WOODLAND HILLS, Calif., Sept. 22, 2003 (PRIMEZONE) -- European Space Agency (ESA) scientists will rely on a key navigational aid from Northrop Grumman Corporation's (NYSE:NOC) Navigations Systems Division (NSD) when it launches its Herschel Space Observatory into orbit four years from now to study how the first stars and galaxies were formed.
Dutch Space B.V. has selected NSD to provide its scalable space inertial reference unit (SIRU) for the ESA Herschel Space Observatory. This is the first time the scalable SIRU will be used on an ESA satellite. SIRUs supply velocity and angle information to the satellite attitude control system of the satellite.
Terms of the agreement were not disclosed.
"Our scalable SIRU was selected for its inherent precision performance and high reliability, which is central to this type of space-based mission," said Alexis Livanos, vice president and general manager of Northrop Grumman NSD. "This key win will help position the company for other space-related navigation systems opportunities in the European marketplace."
Herschel is a program led by a consortium of European companies, including prime contractor Alcatel Space S.A.S., service module subcontractor Alenia Spazio S.p.A. and Dutch Space B.V., the latter being the attitude control monitoring system contractor for the program.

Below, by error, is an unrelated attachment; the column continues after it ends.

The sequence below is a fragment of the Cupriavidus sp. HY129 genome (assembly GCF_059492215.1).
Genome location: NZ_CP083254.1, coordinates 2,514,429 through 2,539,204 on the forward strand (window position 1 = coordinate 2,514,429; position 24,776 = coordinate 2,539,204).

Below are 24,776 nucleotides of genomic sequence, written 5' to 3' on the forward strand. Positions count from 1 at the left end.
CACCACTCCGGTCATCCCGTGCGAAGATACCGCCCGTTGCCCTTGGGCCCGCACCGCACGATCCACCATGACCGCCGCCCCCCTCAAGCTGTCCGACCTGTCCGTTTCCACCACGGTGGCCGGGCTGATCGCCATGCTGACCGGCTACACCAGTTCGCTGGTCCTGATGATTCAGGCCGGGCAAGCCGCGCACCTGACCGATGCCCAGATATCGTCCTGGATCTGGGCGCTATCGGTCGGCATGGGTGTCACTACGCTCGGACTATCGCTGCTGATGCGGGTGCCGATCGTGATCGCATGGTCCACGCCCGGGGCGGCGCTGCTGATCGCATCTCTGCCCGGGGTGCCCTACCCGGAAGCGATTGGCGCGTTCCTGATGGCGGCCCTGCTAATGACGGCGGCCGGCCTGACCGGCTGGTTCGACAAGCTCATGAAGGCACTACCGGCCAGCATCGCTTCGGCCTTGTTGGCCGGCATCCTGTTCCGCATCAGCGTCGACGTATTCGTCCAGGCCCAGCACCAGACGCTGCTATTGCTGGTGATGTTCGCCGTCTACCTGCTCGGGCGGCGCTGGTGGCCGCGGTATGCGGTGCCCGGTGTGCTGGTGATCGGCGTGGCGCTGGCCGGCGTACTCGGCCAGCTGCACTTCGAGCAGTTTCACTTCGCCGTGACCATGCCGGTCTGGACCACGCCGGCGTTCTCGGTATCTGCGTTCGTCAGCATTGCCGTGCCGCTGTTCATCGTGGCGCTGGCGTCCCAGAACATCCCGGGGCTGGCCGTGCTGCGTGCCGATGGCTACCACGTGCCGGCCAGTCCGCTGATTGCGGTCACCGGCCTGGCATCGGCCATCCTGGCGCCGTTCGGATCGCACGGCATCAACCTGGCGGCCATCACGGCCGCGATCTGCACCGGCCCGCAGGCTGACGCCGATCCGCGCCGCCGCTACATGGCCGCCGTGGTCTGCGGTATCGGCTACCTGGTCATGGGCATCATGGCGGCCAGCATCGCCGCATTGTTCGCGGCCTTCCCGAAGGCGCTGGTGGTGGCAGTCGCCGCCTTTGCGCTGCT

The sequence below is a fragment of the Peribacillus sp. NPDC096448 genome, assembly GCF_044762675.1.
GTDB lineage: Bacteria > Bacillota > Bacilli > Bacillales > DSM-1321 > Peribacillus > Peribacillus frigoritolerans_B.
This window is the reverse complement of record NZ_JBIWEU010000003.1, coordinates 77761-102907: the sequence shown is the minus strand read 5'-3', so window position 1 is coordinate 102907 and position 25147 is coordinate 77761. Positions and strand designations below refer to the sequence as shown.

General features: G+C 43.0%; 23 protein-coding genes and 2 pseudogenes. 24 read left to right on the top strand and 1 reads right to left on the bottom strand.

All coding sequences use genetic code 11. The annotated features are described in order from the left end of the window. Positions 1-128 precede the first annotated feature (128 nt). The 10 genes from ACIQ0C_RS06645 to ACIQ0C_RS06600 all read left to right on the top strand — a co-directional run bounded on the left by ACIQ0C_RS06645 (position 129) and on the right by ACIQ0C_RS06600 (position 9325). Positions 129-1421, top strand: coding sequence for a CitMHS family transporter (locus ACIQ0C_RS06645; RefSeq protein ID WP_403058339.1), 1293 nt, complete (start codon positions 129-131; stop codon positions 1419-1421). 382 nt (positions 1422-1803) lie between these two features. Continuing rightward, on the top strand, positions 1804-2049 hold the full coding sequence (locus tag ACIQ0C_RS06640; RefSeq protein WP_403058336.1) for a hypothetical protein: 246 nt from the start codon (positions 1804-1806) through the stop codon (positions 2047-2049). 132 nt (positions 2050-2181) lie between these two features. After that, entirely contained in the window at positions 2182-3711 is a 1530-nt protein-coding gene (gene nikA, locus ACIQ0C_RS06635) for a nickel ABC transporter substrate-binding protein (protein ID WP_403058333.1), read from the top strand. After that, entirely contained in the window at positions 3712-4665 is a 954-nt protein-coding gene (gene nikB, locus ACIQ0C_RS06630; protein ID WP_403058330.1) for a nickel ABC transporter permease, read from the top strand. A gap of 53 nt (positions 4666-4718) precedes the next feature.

"This win culminates a cooperative effort with Dutch Space, ESA, Alcatel Space and Alenia Spazio, leading to the successful completion of their joint technical evaluation and product assurance audit of our scalable SIRU," said Ron Tanabe, director of Space Systems at Northrop Grumman NSD. "The heart of the SIRU product line is our proprietary hemispherical resonator gyro, which has no mechanical parts to wear out."
The contract provides for two scalable SIRUs for the flight satellite and the spare satellite and an optional SIRU for a third satellite.
The Herschel Space Observatory uses an imaging space telescope with a primary mirror 3.5 meters in diameter. During its six-year mission, it will use both the full far-infrared and submillimeter bandwidths of light to determine how the first stars and galaxies formed. It is scheduled to be launched in early 2007 by an Ariane 5 launcher from Kourou, French Guyana.
The Northrop Grumman SIRU product family has logged more than three million gyro operating hours on more than 40 operating systems. The scalable SIRU is designed and space qualified for natural and deep space missions. It offers redundant three-axis continuous attitude reference for missions up to 15 years in length.
Based in Woodland Hills, Northrop Grumman's Navigation Systems Division provides situational awareness for the defense and commercial markets. It offers integrated avionics, inertial navigation and guidance systems, satellite electronics, identification friend-or-foe systems, smart displays, fiber-optic sensors and systems and logistic support products and services.
The Navigation Systems Division is part of the company's Baltimore, Md.-based Electronic Systems sector, a world leader in the design, development and manufacture of defense and commercial electronics and systems including airborne radar, navigation systems, electronic countermeasures, precision weapons, airspace management systems, communications systems, space systems, marine and naval systems, government systems and logistics services.
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